Although clinicians are rarely given explicit financial incentives to contain costs, reliance on salary and capitation (rather than fee-for-service) may reduce incentives to over-treat. Moreover, the health plans have various internal processes to discourage care that provides poor value.

Of recent concern to some experts, however, is the recent growth of private medical care and private financing, which is seen as potentially jeopardizing Israel’s success in containing cost growth.

What major innovations and reforms have been introduced?

Mental health: In July 2015, mental health care was added to the set of services that the health plans must provide within the NHI framework, making access a legally guaranteed right rather than a government-supplied service whose availability is subject to budget constraints. Because of this new mandatory package of mental health services, government funding for health plans has been increased substantially to cover the additional costs. The main objectives of the reform are to improve the linkage between physical and mental care, increase the availability of mental health services, and increase efficiency. An external evaluation will ascertain the extent to which the objectives are achieved and whether various concerns are realized (Rosen et al., 2008).

Comparative data on hospital performance: In 2015, the MoH began publishing comparative data on hospital quality, and there are plans to rapidly expand the indicator set in the years ahead. In 2014, the Ministry published the results of a nationwide survey of hospitalized patients regarding their care experience. It is also assembling a database of waiting times for surgical operations, with the intention of publishing comparative data in 2016. The objectives of all these efforts are to provide hospitals with information to help identify problem areas, enhance consumer choice of hospitals, and provide hospitals with incentives to improve performance.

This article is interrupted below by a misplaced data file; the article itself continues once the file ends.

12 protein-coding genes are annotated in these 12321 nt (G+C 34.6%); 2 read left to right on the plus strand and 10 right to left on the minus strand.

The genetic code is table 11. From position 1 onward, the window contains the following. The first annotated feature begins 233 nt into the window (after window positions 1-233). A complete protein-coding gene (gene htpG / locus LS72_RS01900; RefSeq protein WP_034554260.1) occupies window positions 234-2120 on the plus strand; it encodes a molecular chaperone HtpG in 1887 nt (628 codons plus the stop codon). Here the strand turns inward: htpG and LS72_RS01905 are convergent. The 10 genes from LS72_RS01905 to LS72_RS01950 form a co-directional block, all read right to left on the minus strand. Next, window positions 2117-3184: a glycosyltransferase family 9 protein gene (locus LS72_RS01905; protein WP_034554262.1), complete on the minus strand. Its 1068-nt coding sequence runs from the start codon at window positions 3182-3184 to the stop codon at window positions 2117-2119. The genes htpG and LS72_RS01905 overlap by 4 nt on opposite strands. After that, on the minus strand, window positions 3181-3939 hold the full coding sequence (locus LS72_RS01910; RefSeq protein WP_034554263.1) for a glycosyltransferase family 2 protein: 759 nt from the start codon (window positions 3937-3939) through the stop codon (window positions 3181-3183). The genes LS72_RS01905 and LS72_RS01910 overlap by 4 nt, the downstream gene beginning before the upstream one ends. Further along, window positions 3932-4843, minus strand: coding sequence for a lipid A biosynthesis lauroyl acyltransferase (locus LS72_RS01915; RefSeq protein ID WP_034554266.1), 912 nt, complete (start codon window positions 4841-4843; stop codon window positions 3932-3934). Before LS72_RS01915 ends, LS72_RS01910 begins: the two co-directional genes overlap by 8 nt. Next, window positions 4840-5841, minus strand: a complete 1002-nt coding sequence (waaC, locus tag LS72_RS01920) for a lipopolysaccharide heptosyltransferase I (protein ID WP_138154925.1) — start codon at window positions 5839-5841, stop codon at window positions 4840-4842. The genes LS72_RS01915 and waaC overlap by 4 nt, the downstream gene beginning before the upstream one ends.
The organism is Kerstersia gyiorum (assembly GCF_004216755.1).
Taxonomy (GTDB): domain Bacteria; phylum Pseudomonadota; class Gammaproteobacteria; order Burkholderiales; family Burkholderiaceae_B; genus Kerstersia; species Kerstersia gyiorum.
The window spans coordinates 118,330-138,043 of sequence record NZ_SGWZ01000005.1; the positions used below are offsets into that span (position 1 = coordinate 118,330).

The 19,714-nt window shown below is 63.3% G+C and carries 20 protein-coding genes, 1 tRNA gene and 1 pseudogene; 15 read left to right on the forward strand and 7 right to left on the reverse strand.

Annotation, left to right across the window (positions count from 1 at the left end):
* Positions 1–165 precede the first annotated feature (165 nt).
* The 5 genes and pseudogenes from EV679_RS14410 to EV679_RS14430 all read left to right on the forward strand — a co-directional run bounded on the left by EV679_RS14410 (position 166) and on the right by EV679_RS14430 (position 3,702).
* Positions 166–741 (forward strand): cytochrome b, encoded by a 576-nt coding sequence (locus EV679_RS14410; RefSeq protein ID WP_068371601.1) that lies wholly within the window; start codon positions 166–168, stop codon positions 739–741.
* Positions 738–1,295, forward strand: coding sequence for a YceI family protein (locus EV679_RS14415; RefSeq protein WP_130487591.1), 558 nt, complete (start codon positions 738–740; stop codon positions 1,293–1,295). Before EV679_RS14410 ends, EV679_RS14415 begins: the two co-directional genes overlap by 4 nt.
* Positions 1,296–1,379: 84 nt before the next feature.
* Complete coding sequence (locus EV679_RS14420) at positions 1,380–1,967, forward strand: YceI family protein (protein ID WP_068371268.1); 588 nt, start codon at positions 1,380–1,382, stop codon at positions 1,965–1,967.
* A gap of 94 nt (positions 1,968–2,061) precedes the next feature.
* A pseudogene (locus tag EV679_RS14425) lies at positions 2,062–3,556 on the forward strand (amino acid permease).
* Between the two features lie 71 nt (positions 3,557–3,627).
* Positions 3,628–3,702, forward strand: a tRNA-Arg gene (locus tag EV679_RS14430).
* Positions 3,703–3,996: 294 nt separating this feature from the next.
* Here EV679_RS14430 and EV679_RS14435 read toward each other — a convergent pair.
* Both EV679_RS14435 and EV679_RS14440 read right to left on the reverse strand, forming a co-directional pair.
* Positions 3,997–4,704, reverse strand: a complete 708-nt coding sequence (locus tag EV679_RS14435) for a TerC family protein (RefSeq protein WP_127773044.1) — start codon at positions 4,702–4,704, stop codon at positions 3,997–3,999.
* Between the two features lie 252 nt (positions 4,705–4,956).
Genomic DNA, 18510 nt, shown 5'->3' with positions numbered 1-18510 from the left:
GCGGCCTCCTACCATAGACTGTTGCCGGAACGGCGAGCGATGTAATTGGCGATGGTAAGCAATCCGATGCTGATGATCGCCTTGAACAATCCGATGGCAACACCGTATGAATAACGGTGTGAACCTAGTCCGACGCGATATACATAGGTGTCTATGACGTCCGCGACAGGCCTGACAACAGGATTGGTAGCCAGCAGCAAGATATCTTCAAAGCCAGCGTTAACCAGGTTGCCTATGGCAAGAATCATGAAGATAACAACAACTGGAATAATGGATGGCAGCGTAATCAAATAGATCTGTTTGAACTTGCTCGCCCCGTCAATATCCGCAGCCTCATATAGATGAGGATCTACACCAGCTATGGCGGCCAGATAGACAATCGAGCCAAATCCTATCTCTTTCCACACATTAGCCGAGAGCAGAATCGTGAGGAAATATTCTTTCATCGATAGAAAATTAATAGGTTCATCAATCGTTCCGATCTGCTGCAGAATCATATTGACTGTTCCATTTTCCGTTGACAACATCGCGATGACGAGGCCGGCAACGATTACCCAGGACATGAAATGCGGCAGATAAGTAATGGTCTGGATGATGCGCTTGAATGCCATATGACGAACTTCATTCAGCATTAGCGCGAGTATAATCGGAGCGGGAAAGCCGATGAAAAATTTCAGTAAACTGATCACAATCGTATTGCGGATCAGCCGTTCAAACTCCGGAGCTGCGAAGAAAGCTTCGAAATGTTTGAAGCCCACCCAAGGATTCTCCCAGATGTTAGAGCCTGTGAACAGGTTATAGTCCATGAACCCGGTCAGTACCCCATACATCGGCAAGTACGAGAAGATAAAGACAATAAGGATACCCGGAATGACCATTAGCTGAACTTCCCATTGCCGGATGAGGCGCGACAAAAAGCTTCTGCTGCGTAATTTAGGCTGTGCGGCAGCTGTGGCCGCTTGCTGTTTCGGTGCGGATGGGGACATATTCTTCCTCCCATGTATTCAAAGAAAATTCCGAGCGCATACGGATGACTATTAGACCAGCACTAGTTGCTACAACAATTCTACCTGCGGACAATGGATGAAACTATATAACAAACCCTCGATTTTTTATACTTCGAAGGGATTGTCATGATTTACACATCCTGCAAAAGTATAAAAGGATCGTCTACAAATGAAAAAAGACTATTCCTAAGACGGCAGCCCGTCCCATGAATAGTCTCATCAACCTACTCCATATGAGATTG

Reducing surgical waiting times: Long waiting times are perceived as one of the major causes of the recent growth in private financing and care provision. Motivated by a desire to improve public confidence in the publicly financed health care system as well as quality of care, the MoH is planning a major initiative to reduce surgical waiting times. This will involve additional funding to expand hours of operation for surgical theaters as well as a series of organizational changes to improve efficiency.

Improving service levels in hospital EDs: As part of a broader effort to improve patient-centered care and service levels, the MoH is launching a major effort to reduce waiting times between patient arrival and the first contact with a health care professional. Strategies are to include enhanced physician, nurse, and physician assistant staffing, as well as engaging operations management experts to improve workflow.

Long-term care insurance: Israel’s long-term care system is seriously fragmented, with service gaps, duplication of care, inefficient incentives, and inadequate investment in prevention and rehabilitation. The government is working on a plan to add institutional long-term care to the set of NHI benefits for which the health plans are responsible, with the plans also serving as the budget holders for institutional LTC.

Acknowledgements

This profile draws on the forthcoming Healthcare in Transition—Israel, by Bruce Rosen, Ruth Waitzberg, and Sherry Merkur, due to be published in early 2016 by the European Observatory on Health Systems and Policies. The profile also benefited from valuable input from Martin Wenzl of the London School of Economics and Political Science.

References